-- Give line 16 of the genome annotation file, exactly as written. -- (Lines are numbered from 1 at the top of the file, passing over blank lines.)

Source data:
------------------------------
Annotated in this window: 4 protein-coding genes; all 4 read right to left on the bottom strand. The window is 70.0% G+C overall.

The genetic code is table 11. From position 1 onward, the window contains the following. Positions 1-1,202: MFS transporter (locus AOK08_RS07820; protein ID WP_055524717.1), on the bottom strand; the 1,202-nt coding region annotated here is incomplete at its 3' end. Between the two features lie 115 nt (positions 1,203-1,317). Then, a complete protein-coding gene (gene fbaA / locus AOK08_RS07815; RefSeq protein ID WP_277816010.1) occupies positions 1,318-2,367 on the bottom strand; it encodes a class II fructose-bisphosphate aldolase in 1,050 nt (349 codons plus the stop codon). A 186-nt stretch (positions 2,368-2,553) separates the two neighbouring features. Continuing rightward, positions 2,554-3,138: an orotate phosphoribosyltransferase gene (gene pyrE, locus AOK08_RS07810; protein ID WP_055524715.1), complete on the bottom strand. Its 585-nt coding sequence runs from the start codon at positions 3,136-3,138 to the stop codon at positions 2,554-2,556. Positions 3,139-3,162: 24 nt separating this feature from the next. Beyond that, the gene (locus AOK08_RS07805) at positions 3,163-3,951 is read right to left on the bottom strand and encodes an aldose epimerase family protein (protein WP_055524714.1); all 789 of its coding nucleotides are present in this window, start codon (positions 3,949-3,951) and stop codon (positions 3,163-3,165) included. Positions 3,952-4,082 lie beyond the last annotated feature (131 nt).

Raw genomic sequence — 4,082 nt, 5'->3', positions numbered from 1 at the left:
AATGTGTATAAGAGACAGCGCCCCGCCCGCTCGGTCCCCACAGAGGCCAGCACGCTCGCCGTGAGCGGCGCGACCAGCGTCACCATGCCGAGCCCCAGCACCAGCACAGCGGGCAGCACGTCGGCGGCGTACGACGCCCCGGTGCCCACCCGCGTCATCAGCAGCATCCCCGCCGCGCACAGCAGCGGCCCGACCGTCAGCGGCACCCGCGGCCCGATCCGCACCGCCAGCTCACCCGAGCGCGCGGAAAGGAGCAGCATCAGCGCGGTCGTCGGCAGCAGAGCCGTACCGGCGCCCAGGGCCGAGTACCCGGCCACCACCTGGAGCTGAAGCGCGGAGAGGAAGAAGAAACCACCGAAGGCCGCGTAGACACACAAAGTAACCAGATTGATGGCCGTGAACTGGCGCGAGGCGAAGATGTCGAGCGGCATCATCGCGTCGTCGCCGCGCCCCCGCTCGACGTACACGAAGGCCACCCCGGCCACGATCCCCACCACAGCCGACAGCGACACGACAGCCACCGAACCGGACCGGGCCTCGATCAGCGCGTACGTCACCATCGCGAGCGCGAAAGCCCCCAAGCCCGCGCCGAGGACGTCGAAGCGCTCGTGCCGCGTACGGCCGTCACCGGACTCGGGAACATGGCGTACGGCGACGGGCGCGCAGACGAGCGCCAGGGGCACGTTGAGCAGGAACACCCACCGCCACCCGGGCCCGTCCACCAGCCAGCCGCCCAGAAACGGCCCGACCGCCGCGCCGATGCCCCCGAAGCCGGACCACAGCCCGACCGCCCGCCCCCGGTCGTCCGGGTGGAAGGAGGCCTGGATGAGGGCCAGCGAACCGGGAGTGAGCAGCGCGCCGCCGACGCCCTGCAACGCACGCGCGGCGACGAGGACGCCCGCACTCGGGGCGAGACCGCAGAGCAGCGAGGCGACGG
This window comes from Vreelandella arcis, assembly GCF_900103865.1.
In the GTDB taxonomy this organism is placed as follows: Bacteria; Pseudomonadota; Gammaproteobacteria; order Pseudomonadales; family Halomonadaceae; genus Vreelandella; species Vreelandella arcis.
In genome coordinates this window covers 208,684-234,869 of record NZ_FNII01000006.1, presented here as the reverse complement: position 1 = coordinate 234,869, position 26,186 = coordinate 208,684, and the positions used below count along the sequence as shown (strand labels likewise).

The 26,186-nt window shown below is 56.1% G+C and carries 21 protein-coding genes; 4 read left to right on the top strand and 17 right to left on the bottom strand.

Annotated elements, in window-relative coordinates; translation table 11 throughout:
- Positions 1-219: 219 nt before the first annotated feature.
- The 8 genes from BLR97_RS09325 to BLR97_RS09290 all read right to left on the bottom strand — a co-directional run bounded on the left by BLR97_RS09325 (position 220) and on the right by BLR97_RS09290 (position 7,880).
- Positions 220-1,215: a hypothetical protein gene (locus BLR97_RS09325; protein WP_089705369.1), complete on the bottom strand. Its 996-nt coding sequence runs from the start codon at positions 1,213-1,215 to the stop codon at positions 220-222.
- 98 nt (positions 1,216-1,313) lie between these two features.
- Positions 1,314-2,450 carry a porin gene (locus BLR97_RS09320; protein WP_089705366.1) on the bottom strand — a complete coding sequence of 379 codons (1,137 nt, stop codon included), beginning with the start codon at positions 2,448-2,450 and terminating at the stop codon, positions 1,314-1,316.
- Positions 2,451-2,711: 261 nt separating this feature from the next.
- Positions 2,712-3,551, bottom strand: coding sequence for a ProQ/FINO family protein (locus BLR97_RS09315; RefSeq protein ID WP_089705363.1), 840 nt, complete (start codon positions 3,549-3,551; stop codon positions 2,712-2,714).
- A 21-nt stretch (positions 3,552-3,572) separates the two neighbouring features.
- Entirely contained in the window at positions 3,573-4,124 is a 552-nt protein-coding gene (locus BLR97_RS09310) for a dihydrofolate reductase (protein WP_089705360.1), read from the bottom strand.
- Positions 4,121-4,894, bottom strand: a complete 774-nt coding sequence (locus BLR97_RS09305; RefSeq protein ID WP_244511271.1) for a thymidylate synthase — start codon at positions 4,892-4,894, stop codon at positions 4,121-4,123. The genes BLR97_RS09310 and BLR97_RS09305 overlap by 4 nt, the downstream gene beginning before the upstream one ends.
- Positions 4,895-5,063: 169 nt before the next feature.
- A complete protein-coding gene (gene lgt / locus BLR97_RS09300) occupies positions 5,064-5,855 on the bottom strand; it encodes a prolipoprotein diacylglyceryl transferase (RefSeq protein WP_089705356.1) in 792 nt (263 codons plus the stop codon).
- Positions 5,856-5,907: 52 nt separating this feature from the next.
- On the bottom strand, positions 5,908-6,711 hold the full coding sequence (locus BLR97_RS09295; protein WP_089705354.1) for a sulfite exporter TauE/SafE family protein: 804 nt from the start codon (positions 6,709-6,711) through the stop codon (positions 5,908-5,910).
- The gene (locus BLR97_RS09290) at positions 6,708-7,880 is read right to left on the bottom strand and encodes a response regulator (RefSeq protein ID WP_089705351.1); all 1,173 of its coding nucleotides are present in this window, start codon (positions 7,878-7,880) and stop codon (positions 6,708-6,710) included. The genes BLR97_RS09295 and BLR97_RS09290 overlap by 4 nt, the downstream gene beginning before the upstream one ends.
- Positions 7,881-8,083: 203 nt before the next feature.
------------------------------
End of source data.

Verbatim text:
- Positions 2,712-3,551, bottom strand: coding sequence for a ProQ/FINO family protein (locus BLR97_RS09315; RefSeq protein ID WP_089705363.1), 840 nt, complete (start codon positions 3,549-3,551; stop codon positions 2,712-2,714).